BRUNSWICK, Maine, May 19, 2021 /PRNewswire/ -- As the pandemic has persisted—even at its recently vaccine-reduced rate—so too have home-improvement and self-improvement projects. My husband and I opted for home improvement, but found self-improvement inadvertently. Our relationship profited alongside Home Depot's and Lowe's pandemic profits.
The decluttering process brought pain. Not the pain of obsessing over what physical stuff to toss, but rather the emotional pain that can get triggered by some of the physical stuff. We can't just consign that to the toss pile.
As a clinical psychologist who practiced family therapy, I'm keenly aware of deeply painful emotions that can accompany certain rediscovered objects in the attic—especially objects from one's family's past. Yet pain-inducing objects often hold clues to life-long struggles that, if faced, can be managed more successfully in the future.
Freud famously described psychoanalysis as an archaeological excavation of painful experiences hidden in the unconscious. "Decluttering the family attic" is an apt metaphor for what family therapists call family-of-origin work: excavating what has been hidden in our parents' "attic," and now in our own, though this time the nontangible stuff—the family's ways of relating that have gotten "handed down" from one generation to the next, like Great-grandma's teapot.
This handing-down process entails replicating your childhood family's relational patterns (or themes), in the family you have created as an adult. For example, I noted that families with warring parents not infrequently had a child who was "triangled" into their conflict, siding with one parent against the other, and who then replicated that pattern in their own created family. Or the "parentified" child who, finding herself (typically a female) in the "role" of caretaker to a needy parent, later has a child who is similarly parentified. And so the pattern persists, sometimes disrupting lives with dysfunctional roles that get re-enacted in successive generations.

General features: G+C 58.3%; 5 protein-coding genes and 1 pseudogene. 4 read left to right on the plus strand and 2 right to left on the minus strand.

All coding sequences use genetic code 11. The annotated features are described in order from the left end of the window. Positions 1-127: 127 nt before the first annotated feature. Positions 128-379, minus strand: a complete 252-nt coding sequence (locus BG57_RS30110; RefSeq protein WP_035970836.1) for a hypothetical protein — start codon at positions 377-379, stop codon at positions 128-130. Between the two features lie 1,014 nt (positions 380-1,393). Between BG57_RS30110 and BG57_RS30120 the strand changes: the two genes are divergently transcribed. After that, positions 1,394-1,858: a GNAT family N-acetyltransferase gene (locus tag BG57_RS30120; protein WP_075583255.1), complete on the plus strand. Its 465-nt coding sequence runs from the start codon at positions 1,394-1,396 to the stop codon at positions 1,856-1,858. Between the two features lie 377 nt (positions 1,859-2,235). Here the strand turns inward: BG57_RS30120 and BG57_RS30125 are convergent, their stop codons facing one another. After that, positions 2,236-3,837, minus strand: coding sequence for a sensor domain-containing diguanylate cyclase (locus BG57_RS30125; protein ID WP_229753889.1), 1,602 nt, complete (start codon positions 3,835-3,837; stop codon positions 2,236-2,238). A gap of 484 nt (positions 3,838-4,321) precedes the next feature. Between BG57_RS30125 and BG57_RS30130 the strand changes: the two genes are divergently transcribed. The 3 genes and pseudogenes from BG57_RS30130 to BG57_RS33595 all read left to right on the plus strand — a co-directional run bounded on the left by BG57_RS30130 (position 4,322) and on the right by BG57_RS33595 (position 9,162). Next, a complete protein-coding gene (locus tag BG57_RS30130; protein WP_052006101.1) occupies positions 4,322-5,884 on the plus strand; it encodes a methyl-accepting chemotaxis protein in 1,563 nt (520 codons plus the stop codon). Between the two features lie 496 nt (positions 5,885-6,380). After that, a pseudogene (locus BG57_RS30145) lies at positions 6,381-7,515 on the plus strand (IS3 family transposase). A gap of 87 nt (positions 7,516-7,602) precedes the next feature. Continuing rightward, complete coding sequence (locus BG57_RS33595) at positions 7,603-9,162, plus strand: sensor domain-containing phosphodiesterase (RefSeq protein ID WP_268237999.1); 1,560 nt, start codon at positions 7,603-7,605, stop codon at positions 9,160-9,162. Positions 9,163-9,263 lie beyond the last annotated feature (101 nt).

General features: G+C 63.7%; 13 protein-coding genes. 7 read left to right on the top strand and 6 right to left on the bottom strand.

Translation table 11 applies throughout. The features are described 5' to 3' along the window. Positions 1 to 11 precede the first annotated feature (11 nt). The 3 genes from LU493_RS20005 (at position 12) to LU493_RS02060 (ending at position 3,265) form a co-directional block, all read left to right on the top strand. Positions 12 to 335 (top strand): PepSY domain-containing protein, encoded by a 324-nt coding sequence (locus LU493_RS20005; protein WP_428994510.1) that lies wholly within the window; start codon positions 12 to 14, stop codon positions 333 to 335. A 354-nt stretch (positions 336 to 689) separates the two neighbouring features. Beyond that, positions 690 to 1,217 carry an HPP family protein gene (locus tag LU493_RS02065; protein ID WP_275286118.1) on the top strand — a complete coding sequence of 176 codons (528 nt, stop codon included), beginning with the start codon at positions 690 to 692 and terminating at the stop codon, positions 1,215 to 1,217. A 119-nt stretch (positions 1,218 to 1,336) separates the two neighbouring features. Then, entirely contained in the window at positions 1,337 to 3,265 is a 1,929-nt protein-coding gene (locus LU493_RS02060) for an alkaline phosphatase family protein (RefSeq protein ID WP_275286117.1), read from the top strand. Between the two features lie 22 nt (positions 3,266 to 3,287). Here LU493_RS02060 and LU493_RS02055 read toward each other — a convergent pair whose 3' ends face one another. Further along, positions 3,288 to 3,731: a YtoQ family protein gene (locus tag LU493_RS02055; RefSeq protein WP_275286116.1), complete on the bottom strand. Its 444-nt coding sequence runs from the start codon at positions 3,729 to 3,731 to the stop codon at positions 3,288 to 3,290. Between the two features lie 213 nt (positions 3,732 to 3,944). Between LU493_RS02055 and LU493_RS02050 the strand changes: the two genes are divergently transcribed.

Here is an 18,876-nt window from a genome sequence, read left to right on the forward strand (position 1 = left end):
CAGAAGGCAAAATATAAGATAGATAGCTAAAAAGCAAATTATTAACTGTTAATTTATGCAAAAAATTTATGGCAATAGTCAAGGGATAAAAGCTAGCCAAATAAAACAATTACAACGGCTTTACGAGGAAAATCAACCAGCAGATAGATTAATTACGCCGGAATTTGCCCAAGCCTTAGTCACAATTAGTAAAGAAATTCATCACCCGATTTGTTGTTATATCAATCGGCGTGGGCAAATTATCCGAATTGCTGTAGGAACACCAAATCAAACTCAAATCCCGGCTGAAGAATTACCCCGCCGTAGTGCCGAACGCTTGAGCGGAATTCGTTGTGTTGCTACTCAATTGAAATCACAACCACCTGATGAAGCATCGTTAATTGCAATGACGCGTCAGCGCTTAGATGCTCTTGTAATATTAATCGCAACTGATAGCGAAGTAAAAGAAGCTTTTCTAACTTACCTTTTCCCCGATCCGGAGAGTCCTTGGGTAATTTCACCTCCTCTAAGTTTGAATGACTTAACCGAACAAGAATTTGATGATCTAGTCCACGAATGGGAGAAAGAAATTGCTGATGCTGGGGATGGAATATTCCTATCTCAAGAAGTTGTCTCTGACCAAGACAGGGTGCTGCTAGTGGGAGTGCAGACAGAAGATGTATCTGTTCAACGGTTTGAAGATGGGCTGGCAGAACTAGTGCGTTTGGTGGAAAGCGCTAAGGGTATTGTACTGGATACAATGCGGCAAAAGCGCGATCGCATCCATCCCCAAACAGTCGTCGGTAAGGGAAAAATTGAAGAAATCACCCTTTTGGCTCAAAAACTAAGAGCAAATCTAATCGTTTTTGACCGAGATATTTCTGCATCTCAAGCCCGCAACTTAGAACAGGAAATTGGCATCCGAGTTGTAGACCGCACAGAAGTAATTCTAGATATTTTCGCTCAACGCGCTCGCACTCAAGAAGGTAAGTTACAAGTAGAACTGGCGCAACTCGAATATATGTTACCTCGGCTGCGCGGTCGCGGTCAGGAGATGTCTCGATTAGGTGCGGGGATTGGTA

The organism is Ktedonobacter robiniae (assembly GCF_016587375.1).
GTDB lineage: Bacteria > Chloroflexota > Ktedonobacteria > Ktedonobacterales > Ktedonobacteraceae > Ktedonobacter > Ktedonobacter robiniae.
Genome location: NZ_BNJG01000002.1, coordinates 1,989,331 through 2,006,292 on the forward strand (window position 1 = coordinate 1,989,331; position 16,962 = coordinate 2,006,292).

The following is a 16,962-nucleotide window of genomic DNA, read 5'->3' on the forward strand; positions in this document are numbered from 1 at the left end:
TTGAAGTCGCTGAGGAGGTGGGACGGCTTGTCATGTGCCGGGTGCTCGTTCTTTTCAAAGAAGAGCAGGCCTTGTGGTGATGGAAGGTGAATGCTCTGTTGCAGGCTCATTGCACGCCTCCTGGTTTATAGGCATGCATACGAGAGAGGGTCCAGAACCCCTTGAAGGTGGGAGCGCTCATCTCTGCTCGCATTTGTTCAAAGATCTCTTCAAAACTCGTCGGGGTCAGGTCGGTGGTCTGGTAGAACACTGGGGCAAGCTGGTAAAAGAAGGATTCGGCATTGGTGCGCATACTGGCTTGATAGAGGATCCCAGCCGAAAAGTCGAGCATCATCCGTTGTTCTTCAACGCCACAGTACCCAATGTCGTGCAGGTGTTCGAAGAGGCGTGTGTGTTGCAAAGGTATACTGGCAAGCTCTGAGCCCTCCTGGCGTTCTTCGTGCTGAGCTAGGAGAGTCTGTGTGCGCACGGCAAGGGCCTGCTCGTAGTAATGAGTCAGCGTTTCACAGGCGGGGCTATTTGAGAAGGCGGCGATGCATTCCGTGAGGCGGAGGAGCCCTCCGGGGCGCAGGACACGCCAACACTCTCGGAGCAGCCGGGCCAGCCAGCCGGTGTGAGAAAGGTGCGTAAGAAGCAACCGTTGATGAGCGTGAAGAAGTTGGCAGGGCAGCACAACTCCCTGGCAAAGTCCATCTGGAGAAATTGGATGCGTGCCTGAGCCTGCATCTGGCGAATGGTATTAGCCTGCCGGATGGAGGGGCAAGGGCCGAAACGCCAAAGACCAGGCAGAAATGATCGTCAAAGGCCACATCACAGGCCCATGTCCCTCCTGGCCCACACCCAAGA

Family therapist Carl Whitaker defined marriage metaphorically, as "a battle between two families [of origin] struggling to reproduce themselves"—like which way to hang the toilet paper. Going further, will a child replicate the role of the family's great hope, or the irresponsible one? The one who never returns home, or the one who can't leave home? The possibilities, which can be good or bad, are limitless, and whether and how they get replicated carry implications for the well-being of members of present and future generations.
These patterns do not typically recur with conscious intent. It's usually hard to see them in multigenerational terms as they occur. But we can discern them even decades later, if we sift through the "attic" carefully. Then we can consciously decide which patterns to replicate with pleasure, toss, or treasure but not use (my great-grandma's teapot). This is difficult, emotionally-laden work, but the rewards can be great: detecting the patterns—the "mechanisms" that have kept certain roles and themes in place—can liberate us from mindlessly performing dysfunctional re-enactments of the family drama.
Visiting our actual attic during the pandemic unearthed items that reflect noteworthy family patterns. The photograph of my demurely-smiling maternal grandmother, who did "too much" for others and resented perceived relational "debts." The photograph of my arrestingly-focused paternal grandmother, who, during the great depression, made my father attend night high school and night college (both while working full-time): The still-thriving CPA practice he founded in 1947 is testament to her fierce determination, his, and mine.
My parents' French provincial loveseat and my husband's parents' Hitchcock chairs are reminders of our struggles over furnishing our home in my family's French/English/Asian combination or his family's American colonial style. We negotiated room by room, and the attic furniture gives evidence of our hard-fought compromises. These reminders helped us navigate while doing our no-escape-from-each-other, house-arrest pandemic time. (I'm delighted to report that we just took our first trip together in 14 months to visit my sister in Connecticut; it was just what the pandemic doctor ordered!)
There's always more stuff to tackle in the "attic"—physical and emotional. We've vowed to return again, even as we now face the world more directly, including our "distanced" relatives, armed with our Moderna shots—and renewed appreciation of each other.
Barbara S. Held, Ph.D. is Barry N. Wish Professor of Psychology and Social Studies Emerita at Bowdoin College in Brunswick, Maine. For interviews with Dr. Held, contact Doug Cook, director of college and media relations, [email protected].
SOURCE Bowdoin College